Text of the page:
In 2007 Lord Cameron of Dillington, first head of the Countryside Agency, famously remarked Britain was ‘nine meals away from anarchy.’ Our food supply is almost totally dependent on oil (95% of the food we eat is oil-dependent) and if the oil supply to Britain were suddenly cut off Lord Cameron estimated it would take just three full days before law and order broke down. We rely on a particularly vulnerable system. Britain needs to seriously invest in agriculture infrastructure if we are to avoid food crisis.
Cities are the most likely to feel the effects of any food shortages. In 2000 consultants Best Foot Forward estimated that Londoners consumed 6.9 million tonnes of food per year, of which 81% came from outside the UK. With a weakening pound importing food has become increasingly expensive. The transformation of cities from consumers of food to generators of agricultural products not only increases food security but contributes to sustainability, improved health and poverty alleviation.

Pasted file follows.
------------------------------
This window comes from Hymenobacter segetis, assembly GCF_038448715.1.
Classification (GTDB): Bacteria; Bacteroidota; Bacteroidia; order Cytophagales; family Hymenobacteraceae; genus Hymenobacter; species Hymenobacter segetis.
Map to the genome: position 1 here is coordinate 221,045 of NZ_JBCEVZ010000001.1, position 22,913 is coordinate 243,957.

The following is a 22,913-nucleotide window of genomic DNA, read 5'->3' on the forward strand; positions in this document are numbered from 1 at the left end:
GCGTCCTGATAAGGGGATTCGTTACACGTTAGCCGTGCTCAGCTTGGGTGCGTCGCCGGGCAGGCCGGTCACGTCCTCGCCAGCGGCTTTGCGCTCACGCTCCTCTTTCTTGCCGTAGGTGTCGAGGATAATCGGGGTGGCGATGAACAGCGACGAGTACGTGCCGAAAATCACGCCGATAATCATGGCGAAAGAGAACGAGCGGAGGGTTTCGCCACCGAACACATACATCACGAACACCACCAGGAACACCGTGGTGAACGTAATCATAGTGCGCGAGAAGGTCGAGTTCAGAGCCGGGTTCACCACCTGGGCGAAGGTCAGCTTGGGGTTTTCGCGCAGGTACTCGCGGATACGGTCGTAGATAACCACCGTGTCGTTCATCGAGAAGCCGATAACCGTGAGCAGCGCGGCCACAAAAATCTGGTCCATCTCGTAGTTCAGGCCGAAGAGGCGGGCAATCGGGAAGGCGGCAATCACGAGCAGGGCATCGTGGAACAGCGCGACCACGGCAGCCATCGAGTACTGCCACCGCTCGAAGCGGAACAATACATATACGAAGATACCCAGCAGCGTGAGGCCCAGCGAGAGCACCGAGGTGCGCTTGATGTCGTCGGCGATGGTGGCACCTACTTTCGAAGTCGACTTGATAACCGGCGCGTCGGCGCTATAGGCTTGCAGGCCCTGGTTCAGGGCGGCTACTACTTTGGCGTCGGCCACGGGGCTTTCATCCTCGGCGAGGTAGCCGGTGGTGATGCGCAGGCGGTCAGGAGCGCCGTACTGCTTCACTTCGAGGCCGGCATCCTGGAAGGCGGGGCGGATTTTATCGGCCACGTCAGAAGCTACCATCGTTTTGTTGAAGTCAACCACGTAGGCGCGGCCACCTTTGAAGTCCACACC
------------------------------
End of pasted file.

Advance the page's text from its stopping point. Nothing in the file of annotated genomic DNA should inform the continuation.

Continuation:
This exhibition demonstrates various methods by which food production can be incorporated into the urban environment at both an industrial and domestic level. We hope to help stimulate the debate and raise public awareness of our increasingly fragile relationship with the food on which we rely on and the method of bringing it to our table.